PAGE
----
Witnessing the dramatic changes taking place at the close of the twentieth century as a result of scientific knowledge and human inventiveness in technology and globalization, it becomes difficult to comprehend how the great mechanical, social and industrial and scientific revolutions – the advances in agricultural sciences, medical sciences, health care and education which changed the industrialized world, could leave millions of farmers, forest dwellers and fishermen of developing and the least developed countries still using techniques and implements which had been devised about 2,500 years ago.
Sustainable development in popular terms was defined as “meeting the needs of the present without comprising the ability of future generation to meet their needs,” and growth in the context of poverty eradication a new development paradigm in South Asia held that to be effective, the economic political and social dimensions of secular values would have to integrate to reinforce each other – bringing ethics into both politics and economics leading to greater social cohesion. It showed ways to reduce poverty to achieve growth with greater social integration. Sustainable agricultural development required that those entrusted with the responsibility to manage change would have clearly defined their purposes and policies, and their vision of the economic viability, social equity and ecological sustainability for the future of an agrarian society, indeed of the whole society.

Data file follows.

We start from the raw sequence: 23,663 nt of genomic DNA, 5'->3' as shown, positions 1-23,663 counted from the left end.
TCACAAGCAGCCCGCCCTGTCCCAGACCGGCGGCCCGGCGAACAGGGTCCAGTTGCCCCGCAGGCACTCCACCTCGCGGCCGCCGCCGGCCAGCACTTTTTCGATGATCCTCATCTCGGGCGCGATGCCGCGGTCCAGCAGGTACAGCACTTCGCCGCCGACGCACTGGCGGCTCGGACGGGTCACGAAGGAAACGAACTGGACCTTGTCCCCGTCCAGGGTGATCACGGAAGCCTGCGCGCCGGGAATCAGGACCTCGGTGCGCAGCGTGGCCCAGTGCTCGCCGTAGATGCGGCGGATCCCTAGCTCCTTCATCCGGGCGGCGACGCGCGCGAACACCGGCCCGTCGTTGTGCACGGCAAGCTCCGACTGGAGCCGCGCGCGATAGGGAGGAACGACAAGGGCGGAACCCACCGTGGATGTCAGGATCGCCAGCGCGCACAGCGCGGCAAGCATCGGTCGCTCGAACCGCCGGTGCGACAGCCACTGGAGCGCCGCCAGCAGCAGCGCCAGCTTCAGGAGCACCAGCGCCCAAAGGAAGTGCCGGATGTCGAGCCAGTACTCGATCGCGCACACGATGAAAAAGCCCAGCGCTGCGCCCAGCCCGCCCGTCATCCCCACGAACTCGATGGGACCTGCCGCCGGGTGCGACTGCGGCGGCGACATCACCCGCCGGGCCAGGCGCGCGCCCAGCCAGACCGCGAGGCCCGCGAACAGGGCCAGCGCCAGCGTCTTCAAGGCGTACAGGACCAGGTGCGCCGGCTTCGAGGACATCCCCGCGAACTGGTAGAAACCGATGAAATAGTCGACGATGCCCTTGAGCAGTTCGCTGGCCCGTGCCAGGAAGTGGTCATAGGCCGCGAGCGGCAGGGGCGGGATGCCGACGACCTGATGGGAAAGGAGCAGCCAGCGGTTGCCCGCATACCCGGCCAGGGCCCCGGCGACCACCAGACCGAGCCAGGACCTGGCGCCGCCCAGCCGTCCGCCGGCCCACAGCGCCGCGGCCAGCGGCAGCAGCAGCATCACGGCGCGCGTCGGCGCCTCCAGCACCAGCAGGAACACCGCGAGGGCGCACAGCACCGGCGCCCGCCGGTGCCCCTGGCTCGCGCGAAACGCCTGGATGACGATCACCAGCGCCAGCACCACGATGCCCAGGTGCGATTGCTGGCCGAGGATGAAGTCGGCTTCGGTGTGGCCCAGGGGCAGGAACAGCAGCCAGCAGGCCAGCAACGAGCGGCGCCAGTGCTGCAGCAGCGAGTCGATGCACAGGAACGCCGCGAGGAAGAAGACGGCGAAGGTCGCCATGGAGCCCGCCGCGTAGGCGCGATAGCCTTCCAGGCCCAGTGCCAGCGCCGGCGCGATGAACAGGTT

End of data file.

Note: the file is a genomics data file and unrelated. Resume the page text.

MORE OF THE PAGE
The Economic and Social Commission for Asia and the Pacific (ESCAP), fully cognizant of the links established in Agenda 21 between people, the resources they use, and their survival undertook to consider these links in developing sustainable agricultural development strategies for the least developed countries of Asia and the Pacific. The publication is divided into three parts. Part one gives a regional overview of agriculture, forestry and fisheries sectors and strategies for sustainability. Part II provides an assessment of the current state of agriculture and forestry, and looks at possible changes in agricultural policies and strategies for sustainable agricultural development in Bangladesh, Bhutan, Cambodia, Lao People’s Democratic Republic, Maldives, Myanmar, Nepal and the Pacific Island Countries of Kiribati, Tuvalu. Part III looks at gender and sustainable agricultural development strategies for these countries.